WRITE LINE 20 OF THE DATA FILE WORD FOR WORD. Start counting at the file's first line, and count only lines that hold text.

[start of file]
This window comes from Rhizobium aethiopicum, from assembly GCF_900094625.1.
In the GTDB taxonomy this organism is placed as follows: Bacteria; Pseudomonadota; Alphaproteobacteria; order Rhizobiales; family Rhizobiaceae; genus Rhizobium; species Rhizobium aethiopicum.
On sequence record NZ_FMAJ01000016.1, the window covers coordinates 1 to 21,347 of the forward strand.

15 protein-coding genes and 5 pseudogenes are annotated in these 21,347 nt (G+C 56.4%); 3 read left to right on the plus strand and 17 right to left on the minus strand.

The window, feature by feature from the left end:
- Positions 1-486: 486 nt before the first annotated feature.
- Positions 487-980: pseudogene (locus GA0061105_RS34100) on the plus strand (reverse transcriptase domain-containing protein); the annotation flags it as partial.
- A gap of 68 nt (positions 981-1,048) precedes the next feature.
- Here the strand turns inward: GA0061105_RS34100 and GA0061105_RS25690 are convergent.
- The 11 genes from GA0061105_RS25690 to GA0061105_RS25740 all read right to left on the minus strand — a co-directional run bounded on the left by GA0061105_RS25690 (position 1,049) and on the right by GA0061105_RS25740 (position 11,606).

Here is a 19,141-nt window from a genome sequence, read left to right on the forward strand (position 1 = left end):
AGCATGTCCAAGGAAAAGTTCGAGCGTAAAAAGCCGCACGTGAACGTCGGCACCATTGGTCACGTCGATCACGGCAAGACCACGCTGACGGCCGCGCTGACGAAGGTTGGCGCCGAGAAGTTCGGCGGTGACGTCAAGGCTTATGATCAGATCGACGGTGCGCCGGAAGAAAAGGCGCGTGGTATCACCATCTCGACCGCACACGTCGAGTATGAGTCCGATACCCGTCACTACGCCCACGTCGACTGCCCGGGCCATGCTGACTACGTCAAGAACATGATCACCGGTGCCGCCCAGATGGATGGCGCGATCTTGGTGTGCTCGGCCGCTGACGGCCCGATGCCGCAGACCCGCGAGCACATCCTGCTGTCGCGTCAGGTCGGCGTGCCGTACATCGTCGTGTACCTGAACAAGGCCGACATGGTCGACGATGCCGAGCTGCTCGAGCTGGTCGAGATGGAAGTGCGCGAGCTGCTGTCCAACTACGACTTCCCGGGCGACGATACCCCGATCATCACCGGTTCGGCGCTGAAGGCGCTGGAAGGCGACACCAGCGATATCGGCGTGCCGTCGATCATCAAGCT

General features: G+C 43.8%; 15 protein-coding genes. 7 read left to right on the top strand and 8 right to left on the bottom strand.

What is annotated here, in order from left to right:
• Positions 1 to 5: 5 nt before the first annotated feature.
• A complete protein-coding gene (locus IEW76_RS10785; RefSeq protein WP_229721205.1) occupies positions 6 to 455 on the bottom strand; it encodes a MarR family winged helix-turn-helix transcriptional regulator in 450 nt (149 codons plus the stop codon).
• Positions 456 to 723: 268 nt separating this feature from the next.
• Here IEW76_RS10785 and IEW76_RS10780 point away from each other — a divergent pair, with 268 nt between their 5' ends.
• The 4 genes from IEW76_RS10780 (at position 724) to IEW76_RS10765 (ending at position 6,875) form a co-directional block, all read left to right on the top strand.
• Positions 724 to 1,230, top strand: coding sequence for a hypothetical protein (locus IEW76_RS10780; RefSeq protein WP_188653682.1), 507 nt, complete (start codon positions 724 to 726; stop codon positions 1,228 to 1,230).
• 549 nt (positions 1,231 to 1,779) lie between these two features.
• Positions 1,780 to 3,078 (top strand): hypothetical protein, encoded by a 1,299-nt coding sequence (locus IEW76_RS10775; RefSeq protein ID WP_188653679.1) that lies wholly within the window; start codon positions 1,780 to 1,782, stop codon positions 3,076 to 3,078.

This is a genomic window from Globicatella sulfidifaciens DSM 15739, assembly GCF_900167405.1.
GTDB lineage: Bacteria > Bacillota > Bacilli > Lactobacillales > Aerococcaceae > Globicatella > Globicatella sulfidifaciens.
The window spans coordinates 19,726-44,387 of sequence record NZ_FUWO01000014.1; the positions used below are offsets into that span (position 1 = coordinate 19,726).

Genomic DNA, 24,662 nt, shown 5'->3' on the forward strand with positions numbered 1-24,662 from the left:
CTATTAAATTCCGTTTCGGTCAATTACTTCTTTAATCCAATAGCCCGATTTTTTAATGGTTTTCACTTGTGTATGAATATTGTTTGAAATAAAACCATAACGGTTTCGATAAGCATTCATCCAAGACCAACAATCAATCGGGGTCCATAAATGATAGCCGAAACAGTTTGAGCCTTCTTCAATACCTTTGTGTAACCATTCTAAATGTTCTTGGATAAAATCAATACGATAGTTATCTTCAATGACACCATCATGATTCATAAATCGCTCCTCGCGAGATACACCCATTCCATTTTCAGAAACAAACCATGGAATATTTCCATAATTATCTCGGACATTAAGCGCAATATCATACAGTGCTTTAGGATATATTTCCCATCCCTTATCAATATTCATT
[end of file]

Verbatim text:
• Positions 724 to 1,230, top strand: coding sequence for a hypothetical protein (locus IEW76_RS10780; RefSeq protein WP_188653682.1), 507 nt, complete (start codon positions 724 to 726; stop codon positions 1,228 to 1,230).